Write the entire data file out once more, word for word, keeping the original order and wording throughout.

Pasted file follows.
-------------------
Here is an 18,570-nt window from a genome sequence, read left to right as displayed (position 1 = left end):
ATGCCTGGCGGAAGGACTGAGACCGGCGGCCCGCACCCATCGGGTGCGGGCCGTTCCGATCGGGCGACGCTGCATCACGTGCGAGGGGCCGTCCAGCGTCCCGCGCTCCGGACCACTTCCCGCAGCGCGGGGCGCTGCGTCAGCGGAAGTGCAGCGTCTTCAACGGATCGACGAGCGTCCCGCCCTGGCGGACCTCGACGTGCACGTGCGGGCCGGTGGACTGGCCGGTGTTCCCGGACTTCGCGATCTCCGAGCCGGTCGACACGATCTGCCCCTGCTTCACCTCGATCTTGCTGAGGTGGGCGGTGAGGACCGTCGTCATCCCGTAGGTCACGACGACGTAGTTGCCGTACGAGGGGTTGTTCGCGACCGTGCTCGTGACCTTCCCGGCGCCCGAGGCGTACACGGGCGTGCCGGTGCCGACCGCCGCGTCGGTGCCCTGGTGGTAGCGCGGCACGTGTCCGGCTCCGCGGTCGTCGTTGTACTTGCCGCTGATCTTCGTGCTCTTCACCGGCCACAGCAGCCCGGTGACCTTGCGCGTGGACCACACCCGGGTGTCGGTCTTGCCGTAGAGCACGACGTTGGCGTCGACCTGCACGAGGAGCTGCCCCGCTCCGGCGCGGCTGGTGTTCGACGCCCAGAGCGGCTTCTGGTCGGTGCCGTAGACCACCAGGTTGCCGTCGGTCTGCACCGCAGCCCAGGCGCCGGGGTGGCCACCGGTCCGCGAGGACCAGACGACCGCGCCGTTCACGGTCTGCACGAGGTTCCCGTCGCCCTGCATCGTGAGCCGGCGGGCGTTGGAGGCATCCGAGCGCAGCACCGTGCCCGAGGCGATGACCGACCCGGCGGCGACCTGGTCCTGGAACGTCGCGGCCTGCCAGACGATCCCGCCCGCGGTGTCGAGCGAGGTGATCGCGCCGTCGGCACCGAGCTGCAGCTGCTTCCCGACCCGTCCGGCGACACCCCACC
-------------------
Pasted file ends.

Here is an 18,570-nt window from a genome sequence, read left to right as displayed (position 1 = left end):
ATGCCTGGCGGAAGGACTGAGACCGGCGGCCCGCACCCATCGGGTGCGGGCCGTTCCGATCGGGCGACGCTGCATCACGTGCGAGGGGCCGTCCAGCGTCCCGCGCTCCGGACCACTTCCCGCAGCGCGGGGCGCTGCGTCAGCGGAAGTGCAGCGTCTTCAACGGATCGACGAGCGTCCCGCCCTGGCGGACCTCGACGTGCACGTGCGGGCCGGTGGACTGGCCGGTGTTCCCGGACTTCGCGATCTCCGAGCCGGTCGACACGATCTGCCCCTGCTTCACCTCGATCTTGCTGAGGTGGGCGGTGAGGACCGTCGTCATCCCGTAGGTCACGACGACGTAGTTGCCGTACGAGGGGTTGTTCGCGACCGTGCTCGTGACCTTCCCGGCGCCCGAGGCGTACACGGGCGTGCCGGTGCCGACCGCCGCGTCGGTGCCCTGGTGGTAGCGCGGCACGTGTCCGGCTCCGCGGTCGTCGTTGTACTTGCCGCTGATCTTCGTGCTCTTCACCGGCCACAGCAGCCCGGTGACCTTGCGCGTGGACCACACCCGGGTGTCGGTCTTGCCGTAGAGCACGACGTTGGCGTCGACCTGCACGAGGAGCTGCCCCGCTCCGGCGCGGCTGGTGTTCGACGCCCAGAGCGGCTTCTGGTCGGTGCCGTAGACCACCAGGTTGCCGTCGGTCTGCACCGCAGCCCAGGCGCCGGGGTGGCCACCGGTCCGCGAGGACCAGACGACCGCGCCGTTCACGGTCTGCACGAGGTTCCCGTCGCCCTGCATCGTGAGCCGGCGGGCGTTGGAGGCATCCGAGCGCAGCACCGTGCCCGAGGCGATGACCGACCCGGCGGCGACCTGGTCCTGGAACGTCGCGGCCTGCCAGACGATCCCGCCCGCGGTGTCGAGCGAGGTGATCGCGCCGTCGGCACCGAGCTGCAGCTGCTTCCCGACCCGTCCGGCGACACCCCACC